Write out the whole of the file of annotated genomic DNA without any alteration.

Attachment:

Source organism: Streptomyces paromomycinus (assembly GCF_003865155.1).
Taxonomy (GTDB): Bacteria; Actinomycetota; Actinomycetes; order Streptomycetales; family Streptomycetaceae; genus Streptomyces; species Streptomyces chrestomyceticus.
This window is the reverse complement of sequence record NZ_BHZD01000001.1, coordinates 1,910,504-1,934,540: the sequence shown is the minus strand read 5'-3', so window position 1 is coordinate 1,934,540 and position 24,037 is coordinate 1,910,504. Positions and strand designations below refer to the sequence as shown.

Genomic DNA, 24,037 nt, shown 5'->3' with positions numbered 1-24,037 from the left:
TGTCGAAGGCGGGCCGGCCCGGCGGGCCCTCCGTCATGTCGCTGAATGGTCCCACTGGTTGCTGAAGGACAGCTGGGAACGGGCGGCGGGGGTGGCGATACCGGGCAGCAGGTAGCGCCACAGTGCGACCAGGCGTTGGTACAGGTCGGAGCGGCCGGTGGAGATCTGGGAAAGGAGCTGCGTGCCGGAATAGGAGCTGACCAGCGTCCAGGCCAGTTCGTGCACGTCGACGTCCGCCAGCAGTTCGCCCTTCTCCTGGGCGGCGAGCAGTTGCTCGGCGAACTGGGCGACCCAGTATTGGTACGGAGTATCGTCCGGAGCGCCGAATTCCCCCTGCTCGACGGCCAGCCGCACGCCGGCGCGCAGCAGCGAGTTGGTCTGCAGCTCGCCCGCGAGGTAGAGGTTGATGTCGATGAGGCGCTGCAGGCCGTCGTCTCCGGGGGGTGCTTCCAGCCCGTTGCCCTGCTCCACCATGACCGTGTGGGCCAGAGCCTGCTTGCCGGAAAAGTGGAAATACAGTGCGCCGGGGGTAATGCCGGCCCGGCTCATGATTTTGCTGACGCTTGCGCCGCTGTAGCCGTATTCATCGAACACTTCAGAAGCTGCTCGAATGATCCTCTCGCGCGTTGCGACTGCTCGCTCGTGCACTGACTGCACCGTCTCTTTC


Source organism: Streptomyces paromomycinus (assembly GCF_003865155.1).
Taxonomy (GTDB): Bacteria; Actinomycetota; Actinomycetes; order Streptomycetales; family Streptomycetaceae; genus Streptomyces; species Streptomyces chrestomyceticus.
This window is the reverse complement of sequence record NZ_BHZD01000001.1, coordinates 1,910,504-1,934,540: the sequence shown is the minus strand read 5'-3', so window position 1 is coordinate 1,934,540 and position 24,037 is coordinate 1,910,504. Positions and strand designations below refer to the sequence as shown.

Genomic DNA, 24,037 nt, shown 5'->3' with positions numbered 1-24,037 from the left:
TGTCGAAGGCGGGCCGGCCCGGCGGGCCCTCCGTCATGTCGCTGAATGGTCCCACTGGTTGCTGAAGGACAGCTGGGAACGGGCGGCGGGGGTGGCGATACCGGGCAGCAGGTAGCGCCACAGTGCGACCAGGCGTTGGTACAGGTCGGAGCGGCCGGTGGAGATCTGGGAAAGGAGCTGCGTGCCGGAATAGGAGCTGACCAGCGTCCAGGCCAGTTCGTGCACGTCGACGTCCGCCAGCAGTTCGCCCTTCTCCTGGGCGGCGAGCAGTTGCTCGGCGAACTGGGCGACCCAGTATTGGTACGGAGTATCGTCCGGAGCGCCGAATTCCCCCTGCTCGACGGCCAGCCGCACGCCGGCGCGCAGCAGCGAGTTGGTCTGCAGCTCGCCCGCGAGGTAGAGGTTGATGTCGATGAGGCGCTGCAGGCCGTCGTCTCCGGGGGGTGCTTCCAGCCCGTTGCCCTGCTCCACCATGACCGTGTGGGCCAGAGCCTGCTTGCCGGAAAAGTGGAAATACAGTGCGCCGGGGGTAATGCCGGCCCGGCTCATGATTTTGCTGACGCTTGCGCCGCTGTAGCCGTATTCATCGAACACTTCAGAAGCTGCTCGAATGATCCTCTCGCGCGTTGCGACTGCTCGCTCGTGCACTGACTGCACCGTCTCTTTC